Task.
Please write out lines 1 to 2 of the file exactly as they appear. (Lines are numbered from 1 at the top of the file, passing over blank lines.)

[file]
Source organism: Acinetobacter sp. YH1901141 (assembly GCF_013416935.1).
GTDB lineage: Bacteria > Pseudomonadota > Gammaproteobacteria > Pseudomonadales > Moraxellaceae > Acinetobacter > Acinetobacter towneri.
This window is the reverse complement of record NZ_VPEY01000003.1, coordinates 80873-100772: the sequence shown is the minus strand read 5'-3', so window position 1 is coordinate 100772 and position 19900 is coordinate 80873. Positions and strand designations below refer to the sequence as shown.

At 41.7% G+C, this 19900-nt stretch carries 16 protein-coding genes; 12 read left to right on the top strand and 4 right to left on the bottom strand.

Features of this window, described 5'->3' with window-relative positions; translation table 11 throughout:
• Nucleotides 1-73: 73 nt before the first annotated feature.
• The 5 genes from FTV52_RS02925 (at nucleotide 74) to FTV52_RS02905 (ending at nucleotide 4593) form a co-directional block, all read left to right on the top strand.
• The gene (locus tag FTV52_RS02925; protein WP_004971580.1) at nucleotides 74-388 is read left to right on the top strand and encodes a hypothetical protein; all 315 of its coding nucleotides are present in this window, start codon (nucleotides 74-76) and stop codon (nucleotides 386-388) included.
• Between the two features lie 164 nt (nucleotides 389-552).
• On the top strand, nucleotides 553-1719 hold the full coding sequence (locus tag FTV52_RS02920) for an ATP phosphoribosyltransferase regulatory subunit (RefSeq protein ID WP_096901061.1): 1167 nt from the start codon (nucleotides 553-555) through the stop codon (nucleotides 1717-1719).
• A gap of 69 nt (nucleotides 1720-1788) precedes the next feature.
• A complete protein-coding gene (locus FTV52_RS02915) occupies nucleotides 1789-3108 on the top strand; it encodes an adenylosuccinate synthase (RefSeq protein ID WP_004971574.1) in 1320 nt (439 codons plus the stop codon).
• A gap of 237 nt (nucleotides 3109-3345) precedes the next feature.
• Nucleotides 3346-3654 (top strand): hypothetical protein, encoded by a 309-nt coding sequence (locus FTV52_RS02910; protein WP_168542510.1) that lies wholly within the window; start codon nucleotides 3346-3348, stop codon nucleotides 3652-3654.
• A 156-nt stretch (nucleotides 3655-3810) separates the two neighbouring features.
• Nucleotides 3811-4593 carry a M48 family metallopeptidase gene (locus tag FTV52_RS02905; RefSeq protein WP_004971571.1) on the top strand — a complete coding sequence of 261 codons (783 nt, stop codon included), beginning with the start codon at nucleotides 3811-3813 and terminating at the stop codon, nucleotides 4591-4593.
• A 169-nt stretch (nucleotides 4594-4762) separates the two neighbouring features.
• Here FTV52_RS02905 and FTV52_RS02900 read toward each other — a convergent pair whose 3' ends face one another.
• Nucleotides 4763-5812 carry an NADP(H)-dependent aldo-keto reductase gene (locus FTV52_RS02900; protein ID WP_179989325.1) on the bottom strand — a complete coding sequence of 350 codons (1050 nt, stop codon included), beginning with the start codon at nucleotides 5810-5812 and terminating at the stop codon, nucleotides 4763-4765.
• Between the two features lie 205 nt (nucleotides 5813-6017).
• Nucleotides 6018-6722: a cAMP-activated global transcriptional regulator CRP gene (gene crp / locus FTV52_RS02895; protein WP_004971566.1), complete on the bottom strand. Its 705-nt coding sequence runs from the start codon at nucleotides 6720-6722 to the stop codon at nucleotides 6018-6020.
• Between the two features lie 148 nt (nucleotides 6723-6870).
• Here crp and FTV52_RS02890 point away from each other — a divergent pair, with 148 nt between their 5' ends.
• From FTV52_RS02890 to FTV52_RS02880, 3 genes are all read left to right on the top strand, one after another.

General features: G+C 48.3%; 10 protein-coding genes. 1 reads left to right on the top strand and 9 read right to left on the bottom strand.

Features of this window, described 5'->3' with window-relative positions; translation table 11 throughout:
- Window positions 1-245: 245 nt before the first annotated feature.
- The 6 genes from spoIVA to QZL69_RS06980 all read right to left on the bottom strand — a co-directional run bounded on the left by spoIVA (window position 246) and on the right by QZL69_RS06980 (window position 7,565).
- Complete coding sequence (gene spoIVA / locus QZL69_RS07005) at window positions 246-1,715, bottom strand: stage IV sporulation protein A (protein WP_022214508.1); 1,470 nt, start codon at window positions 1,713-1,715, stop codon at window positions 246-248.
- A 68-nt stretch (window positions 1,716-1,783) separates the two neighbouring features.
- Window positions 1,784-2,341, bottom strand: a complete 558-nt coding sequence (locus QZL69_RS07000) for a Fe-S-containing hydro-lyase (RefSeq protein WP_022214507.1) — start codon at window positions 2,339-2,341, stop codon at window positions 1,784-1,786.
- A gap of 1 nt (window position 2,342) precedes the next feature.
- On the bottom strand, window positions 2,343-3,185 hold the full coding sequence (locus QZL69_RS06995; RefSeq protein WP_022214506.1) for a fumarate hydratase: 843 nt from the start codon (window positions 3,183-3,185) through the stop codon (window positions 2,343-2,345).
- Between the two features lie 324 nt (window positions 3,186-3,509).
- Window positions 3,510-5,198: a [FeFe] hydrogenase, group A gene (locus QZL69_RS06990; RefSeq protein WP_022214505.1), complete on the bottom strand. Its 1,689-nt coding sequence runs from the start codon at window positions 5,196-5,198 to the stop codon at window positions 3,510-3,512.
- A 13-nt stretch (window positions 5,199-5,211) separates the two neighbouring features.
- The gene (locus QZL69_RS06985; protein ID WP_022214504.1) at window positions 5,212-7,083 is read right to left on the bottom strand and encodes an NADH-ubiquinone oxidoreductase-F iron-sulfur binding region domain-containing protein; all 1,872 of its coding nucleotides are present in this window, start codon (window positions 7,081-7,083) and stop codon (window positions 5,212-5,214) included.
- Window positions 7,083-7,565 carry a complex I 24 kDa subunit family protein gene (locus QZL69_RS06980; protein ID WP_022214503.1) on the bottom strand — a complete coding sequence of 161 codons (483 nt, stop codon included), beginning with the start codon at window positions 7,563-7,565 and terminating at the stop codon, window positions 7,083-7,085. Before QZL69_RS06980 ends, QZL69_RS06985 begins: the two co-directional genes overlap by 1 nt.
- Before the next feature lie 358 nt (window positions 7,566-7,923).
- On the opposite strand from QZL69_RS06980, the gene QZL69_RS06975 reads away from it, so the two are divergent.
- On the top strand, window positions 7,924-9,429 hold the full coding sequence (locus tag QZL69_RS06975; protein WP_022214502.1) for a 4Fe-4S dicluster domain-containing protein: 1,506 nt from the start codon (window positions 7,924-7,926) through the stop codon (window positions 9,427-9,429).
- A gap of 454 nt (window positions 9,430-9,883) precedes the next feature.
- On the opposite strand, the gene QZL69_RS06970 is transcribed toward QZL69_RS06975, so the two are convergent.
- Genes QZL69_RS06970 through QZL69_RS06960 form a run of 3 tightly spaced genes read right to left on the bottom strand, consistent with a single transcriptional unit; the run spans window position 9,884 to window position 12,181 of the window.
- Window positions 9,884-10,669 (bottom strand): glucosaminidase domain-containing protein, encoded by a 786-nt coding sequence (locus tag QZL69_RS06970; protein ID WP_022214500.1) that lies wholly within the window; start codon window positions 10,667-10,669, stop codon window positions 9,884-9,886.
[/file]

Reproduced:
Source organism: Acinetobacter sp. YH1901141 (assembly GCF_013416935.1).
GTDB lineage: Bacteria > Pseudomonadota > Gammaproteobacteria > Pseudomonadales > Moraxellaceae > Acinetobacter > Acinetobacter towneri.